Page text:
Description of the Ginga Mission
(the name means "galaxy" in Japanese) was the third Japanese X-ray astronomy
satellite. It was launched on 5th February 1987 and re-entered the atmosphere
on 1st November 1991 following the natural decay of the orbit. The main scientific
instrument was the Large Area Proportional Counter
(LAC; Turner et al. 1989) designed
and built by a group in the UK led by Leicester University. The other instruments
on board were the All-Sky Monitor and Gamma-ray Burst Detector. A full description
of the satellite is given in Makino et al.
(1987). During its lifetime Ginga performed over 1000 observations
of approximately 350 different targets, covering all classes of cosmic X-ray sources
satellite was placed into an orbit with perigee of 510 km and apogee of 670 km
and an inclination of 31°. Its orbital period was ~96 minutes. Ginga was approximately
1000 x 1000 x 1550 mm in size. It weighed about 420 kg. The Ginga configuration
is shown in the figure above. The spacecraft was three-axis stabilised by a momentum
wheel and a four-gyro inertial reference system, calibrated by two CCD star trackers.
The spacecraft pointing manoeuvers were carried out with three-axis magnetic torquers.
The time required to move the Z-axis was slow and observation lengths
of less than a day were not practical. Manoevers that rotated around the Z-axis
were made quicker, but this required a suitable alignment of the sources carried
out with three-axis torquers. The pointing accuracy was better than six arc minutes,
while the attitude reconstruction had an accuracy of approximately one arc minute.
The solar panels had to be held within 45 degrees of the sun direction in order
to satisfy power constraints. This constraint limited the portion of the sky observable
by the LAC at any given time of the year, to within a band of +/- 45 degrees wide
along a great circle perpendicular to the sun vector. Data were transmitted at
three different bit rates: 16384 bps (high rate), 2048 bps (medium rate) and 512
bps (low rate). An on-board bubble-memory data recorder with a capacity of 41.9
Mbits could store data for 42.7 minutes at the high data rate, 5.68 hours at the
medium rate, and 22.73 hours at the low data rate. The stored date were played
back during a ground contact at either 65,536 bps or 131,072 bps.
Area Proportional Counter
The LAC experiment, sensitive to X-rays
with energy 1.5-37 keV, consisted of eight collimated co-aligned proportional
counters with a total effective area of approximately 4000 cm² and energy
resolution of 18%; at 6 keV, scaling as E-½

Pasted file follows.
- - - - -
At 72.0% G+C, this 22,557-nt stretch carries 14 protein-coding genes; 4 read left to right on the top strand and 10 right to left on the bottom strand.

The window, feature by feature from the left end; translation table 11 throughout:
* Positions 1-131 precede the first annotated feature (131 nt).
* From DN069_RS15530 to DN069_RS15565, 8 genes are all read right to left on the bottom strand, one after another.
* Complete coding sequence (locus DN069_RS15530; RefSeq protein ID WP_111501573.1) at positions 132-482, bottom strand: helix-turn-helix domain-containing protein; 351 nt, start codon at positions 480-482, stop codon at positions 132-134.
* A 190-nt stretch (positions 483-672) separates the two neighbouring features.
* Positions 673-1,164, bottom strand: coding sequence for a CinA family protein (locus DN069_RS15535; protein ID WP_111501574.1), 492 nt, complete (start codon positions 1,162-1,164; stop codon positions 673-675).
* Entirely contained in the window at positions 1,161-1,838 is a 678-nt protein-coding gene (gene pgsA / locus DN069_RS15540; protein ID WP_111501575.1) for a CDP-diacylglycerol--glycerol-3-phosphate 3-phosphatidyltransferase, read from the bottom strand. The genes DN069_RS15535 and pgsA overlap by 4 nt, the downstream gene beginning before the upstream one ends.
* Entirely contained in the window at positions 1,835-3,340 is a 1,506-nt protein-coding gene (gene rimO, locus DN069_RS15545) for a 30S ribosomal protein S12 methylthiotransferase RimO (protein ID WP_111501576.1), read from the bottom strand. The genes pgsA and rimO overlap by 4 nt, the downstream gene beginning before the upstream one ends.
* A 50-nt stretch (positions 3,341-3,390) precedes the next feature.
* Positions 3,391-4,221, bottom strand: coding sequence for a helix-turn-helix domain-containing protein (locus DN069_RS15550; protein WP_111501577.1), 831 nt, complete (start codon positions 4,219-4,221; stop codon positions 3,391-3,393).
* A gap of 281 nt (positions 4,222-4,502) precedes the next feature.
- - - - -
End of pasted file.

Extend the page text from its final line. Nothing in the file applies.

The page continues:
throughout the full energy range. In each counter the anode structure was of a
multi-layer and multi-cell design which provided both gain uniformity and low
internal background through the use of anticoincidence. The high voltage supply
was normally operated at ~ 1830 V, but was reduced occasionally to ~
1745 V to achieve a larger energy range. Steel collimators restricted the field
of view to 1.1 x 2.0 degrees (FWHM); the top and bottom 15 mm were coated with
silver paint to prevent contamination through iron, nickel and chrome fluorescence
lines. The fluorescence line of silver at 22.1 keV can be visible at high energy
but is well away from lines of astrophysical importance and can be used for calibration.
origin and behaviour of the LAC background is described in Hayashida et al. (1989). The main sources
of background include the internal component generated after passage through the
Earth's radiation belts, in particular the South Atlantic Anomaly, the high- and
low-energy particles in the Earth's magnetosphere, and the diffuse Cosmic X-ray
Background (CXB). The first two components generate a background which is a strong
function of time and energy. Summed over the top- and mid-layer electrodes as
well as over the full energy range (1.5-37 keV), this varies between 50 and 100
counts sec-1 . The CXB contributes approximately
18 counts sec-1 to the background, which varies
as a function of position in the sky but is constant in time.
The All-Sky Monitor (ASM) consisted of 2 identical gas
proportional counters, and was sensitive to 1-20 keV. Each counter was equipped
with a collimator which had 3 different fields of view (1° x 45° FWHM).
The aim of the ASM was to create an all-sky survey every 1-2 days to look for
transient events (to alert the LAC) and to collect a long-term record for X-ray
Gamma-Ray Burst Detector (GBD)
The purpose of the
Gamma-Ray Burst Detector (GBD) was to detect gamma-ray bursts in the energy range
1-500 keV with a time resolution of 31.3 msec and high-energy resolution. It was
comprised of two sensors: a proportional counter (PC) and a scintillation spectrometer
(SC). The GBD could also operate as a radiation belt monitor for high particle
backgrounds which could harm the other 2 experiments.